What is Cython?

Cython is a compiled programming language which aims to be a superset of the Python programming language, designed to give C-like performance with code that is written in Python - with optional C-inspired syntax.

The project heavily utilizes Cython to provide static type safety and increased performance for Python through C extension modules. The vast majority of the production code is actually written in Cython, however the libraries can be accessed from both pure Python and Cython.

What is Rust?

Rust is a multi-paradigm programming language designed for performance and safety, especially safe concurrency. Rust is blazingly fast and memory-efficient (comparable to C and C++) with no runtime or garbage collector. It can power mission-critical systems, run on embedded devices, and easily integrates with other languages.

Rust’s rich type system and ownership model guarantees memory-safety and thread-safety deterministically — eliminating many classes of bugs at compile-time.

The project increasingly utilizes Rust for core performance-critical components. Python language binding is handled through Cython, with static libraries linked at compile-time before the wheel binaries are packaged, so a user does not need to have Rust installed to run NautilusTrader. In the future as more Rust code is introduced, PyO3 will be leveraged for easier Python bindings.

Architecture (data flow)


Quality Attributes

  • Reliability
  • Performance
  • Modularity
  • Testability
  • Maintainability
  • Deployability


NautilusTrader is designed in a modular way to work with 'adapters' which provide connectivity to data publishers and/or trading venues - converting their raw API into a unified interface. The following integrations are currently supported:

Name ID Type Status Docs
Betfair BETFAIR Sports Betting Exchange status Guide
Binance BINANCE Crypto Exchange (CEX) status Guide
Binance US BINANCE Crypto Exchange (CEX) status Guide
Binance Futures BINANCE Crypto Exchange (CEX) status Guide
FTX FTX Crypto Exchange (CEX) status Guide
FTX US FTX Crypto Exchange (CEX) status Guide
Interactive Brokers IB Brokerage (multi-venue) status Guide

Refer to the Integrations documentation for further details.


From PyPI

We recommend running the platform with the latest stable version of Python, and in a virtual environment to isolate the dependencies.

To install the latest binary wheel from PyPI:

pip install -U nautilus_trader

To install numpy and scipy on ARM architectures such as MacBook Pro M1 / Apple Silicon, this stackoverflow thread is useful.

From Source

Installation from source requires the Python.h header file, which is included in development releases such as python-dev. You'll also need the latest stable rustc and cargo to compile the Rust libraries.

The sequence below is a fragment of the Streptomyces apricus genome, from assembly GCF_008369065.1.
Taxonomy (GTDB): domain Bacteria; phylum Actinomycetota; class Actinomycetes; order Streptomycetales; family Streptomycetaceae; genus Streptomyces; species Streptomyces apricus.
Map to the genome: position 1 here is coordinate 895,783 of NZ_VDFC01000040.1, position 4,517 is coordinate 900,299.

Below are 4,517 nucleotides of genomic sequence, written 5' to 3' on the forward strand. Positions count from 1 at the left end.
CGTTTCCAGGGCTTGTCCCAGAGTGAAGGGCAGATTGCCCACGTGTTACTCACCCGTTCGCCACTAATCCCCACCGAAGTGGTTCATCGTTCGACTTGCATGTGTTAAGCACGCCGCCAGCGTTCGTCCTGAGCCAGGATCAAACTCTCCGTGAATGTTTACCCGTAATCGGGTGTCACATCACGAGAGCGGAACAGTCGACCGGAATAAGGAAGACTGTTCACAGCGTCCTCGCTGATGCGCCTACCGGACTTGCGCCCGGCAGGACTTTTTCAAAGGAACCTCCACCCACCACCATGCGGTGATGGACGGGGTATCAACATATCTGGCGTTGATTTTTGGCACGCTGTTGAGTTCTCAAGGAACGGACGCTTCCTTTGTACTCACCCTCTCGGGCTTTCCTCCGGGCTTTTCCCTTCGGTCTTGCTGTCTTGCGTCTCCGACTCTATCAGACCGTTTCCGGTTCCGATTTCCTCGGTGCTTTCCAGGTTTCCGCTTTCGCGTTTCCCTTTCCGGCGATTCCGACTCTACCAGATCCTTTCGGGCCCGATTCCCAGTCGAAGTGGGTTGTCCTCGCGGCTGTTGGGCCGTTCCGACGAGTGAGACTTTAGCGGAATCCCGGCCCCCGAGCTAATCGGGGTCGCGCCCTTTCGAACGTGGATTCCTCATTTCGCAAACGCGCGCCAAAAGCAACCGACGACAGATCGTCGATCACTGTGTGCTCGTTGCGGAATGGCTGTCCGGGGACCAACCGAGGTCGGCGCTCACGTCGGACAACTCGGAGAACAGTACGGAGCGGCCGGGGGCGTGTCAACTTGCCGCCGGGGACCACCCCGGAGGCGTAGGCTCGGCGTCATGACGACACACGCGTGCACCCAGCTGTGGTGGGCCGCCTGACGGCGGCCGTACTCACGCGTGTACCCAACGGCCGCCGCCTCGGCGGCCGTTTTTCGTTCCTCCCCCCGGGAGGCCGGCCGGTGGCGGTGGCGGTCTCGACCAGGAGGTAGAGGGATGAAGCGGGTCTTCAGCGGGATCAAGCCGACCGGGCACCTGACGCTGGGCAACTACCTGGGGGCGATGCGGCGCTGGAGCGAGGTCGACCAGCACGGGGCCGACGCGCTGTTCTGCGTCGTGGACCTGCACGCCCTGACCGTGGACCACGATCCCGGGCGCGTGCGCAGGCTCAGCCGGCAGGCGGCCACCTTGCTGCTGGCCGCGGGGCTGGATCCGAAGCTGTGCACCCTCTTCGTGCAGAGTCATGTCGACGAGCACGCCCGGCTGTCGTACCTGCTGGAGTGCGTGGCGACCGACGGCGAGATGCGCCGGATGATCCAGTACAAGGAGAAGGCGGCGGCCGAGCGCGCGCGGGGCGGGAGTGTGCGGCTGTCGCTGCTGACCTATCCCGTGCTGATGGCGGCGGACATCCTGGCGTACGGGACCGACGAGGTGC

It's possible to install from source using pip if you first install the build dependencies as specified in the pyproject.toml. However, we highly recommend installing using poetry as below.

  1. Install rustup (the Rust toolchain installer):

  2. Enable cargo in the current shell:

    • Linux and macOS:
      source $HOME/.cargo/env
    • Windows:
      • Start a new PowerShell
  3. Install poetry (or follow the installation guide on their site):

    curl -sSL | python3 -
  4. Clone the source with git, and install from the projects root directory:

    git clone
    cd nautilus_trader
    poetry install --no-dev

Refer to the Installation Guide for other options and further details.

Versioning and releases

NautilusTrader is currently following a bi-weekly beta release schedule. The API is becoming more stable, however breaking changes are still possible between releases. Documentation of these changes in the release notes are made on a best-effort basis.


  • master branch will always reflect the source code for the latest released version
  • develop branch is normally very active with frequent commits and may contain experimental features. We aim to maintain a stable passing build on this branch

The current roadmap has a goal of achieving a stable API for a 2.x version. From this point we will follow a formal process for releases, with deprecation periods for any API changes.


A Makefile is provided to automate most installation and build tasks. It provides the following targets:

  • make install -- Installs the package using poetry
  • make build -- Runs the Cython build script
  • make clean -- Cleans all none source artifacts from the repository
  • make docs -- Builds the documentation HTML using Sphinx
  • make pre-commit -- Runs the pre-commit checks over all files